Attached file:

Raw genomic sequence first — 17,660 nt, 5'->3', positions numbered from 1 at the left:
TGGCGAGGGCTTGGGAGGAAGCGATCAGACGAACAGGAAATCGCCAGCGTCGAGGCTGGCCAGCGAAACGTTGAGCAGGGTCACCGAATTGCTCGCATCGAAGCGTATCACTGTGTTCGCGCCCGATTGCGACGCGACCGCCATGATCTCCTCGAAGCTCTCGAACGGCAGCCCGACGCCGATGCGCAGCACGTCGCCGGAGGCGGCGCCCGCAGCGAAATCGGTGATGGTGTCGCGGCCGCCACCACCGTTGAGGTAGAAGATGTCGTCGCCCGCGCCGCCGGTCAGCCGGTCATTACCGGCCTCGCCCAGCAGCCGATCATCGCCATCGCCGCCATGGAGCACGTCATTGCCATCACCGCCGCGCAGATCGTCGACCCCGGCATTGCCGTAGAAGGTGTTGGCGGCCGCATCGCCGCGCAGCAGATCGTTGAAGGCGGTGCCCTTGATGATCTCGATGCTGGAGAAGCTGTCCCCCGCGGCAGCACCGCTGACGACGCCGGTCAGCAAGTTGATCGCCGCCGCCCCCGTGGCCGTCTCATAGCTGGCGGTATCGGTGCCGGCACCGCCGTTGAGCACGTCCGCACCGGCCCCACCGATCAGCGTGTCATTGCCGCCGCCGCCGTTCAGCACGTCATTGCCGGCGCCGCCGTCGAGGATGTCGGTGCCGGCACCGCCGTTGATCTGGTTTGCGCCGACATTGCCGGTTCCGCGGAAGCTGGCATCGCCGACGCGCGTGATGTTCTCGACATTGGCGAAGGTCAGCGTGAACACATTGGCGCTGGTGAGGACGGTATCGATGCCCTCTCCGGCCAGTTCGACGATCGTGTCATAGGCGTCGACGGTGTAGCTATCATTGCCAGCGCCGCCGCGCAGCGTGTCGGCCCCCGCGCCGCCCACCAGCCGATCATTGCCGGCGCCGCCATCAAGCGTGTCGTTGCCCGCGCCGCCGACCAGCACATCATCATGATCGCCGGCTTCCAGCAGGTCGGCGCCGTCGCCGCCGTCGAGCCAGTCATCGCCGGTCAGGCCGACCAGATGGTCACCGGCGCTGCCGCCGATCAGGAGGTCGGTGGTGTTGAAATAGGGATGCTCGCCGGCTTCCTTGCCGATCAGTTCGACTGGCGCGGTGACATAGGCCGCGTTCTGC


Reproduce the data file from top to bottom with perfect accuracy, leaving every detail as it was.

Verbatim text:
Raw genomic sequence first — 17,660 nt, 5'->3', positions numbered from 1 at the left:
TGGCGAGGGCTTGGGAGGAAGCGATCAGACGAACAGGAAATCGCCAGCGTCGAGGCTGGCCAGCGAAACGTTGAGCAGGGTCACCGAATTGCTCGCATCGAAGCGTATCACTGTGTTCGCGCCCGATTGCGACGCGACCGCCATGATCTCCTCGAAGCTCTCGAACGGCAGCCCGACGCCGATGCGCAGCACGTCGCCGGAGGCGGCGCCCGCAGCGAAATCGGTGATGGTGTCGCGGCCGCCACCACCGTTGAGGTAGAAGATGTCGTCGCCCGCGCCGCCGGTCAGCCGGTCATTACCGGCCTCGCCCAGCAGCCGATCATCGCCATCGCCGCCATGGAGCACGTCATTGCCATCACCGCCGCGCAGATCGTCGACCCCGGCATTGCCGTAGAAGGTGTTGGCGGCCGCATCGCCGCGCAGCAGATCGTTGAAGGCGGTGCCCTTGATGATCTCGATGCTGGAGAAGCTGTCCCCCGCGGCAGCACCGCTGACGACGCCGGTCAGCAAGTTGATCGCCGCCGCCCCCGTGGCCGTCTCATAGCTGGCGGTATCGGTGCCGGCACCGCCGTTGAGCACGTCCGCACCGGCCCCACCGATCAGCGTGTCATTGCCGCCGCCGCCGTTCAGCACGTCATTGCCGGCGCCGCCGTCGAGGATGTCGGTGCCGGCACCGCCGTTGATCTGGTTTGCGCCGACATTGCCGGTTCCGCGGAAGCTGGCATCGCCGACGCGCGTGATGTTCTCGACATTGGCGAAGGTCAGCGTGAACACATTGGCGCTGGTGAGGACGGTATCGATGCCCTCTCCGGCCAGTTCGACGATCGTGTCATAGGCGTCGACGGTGTAGCTATCATTGCCAGCGCCGCCGCGCAGCGTGTCGGCCCCCGCGCCGCCCACCAGCCGATCATTGCCGGCGCCGCCATCAAGCGTGTCGTTGCCCGCGCCGCCGACCAGCACATCATCATGATCGCCGGCTTCCAGCAGGTCGGCGCCGTCGCCGCCGTCGAGCCAGTCATCGCCGGTCAGGCCGACCAGATGGTCACCGGCGCTGCCGCCGATCAGGAGGTCGGTGGTGTTGAAATAGGGATGCTCGCCGGCTTCCTTGCCGATCAGTTCGACTGGCGCGGTGACATAGGCCGCGTTCTGC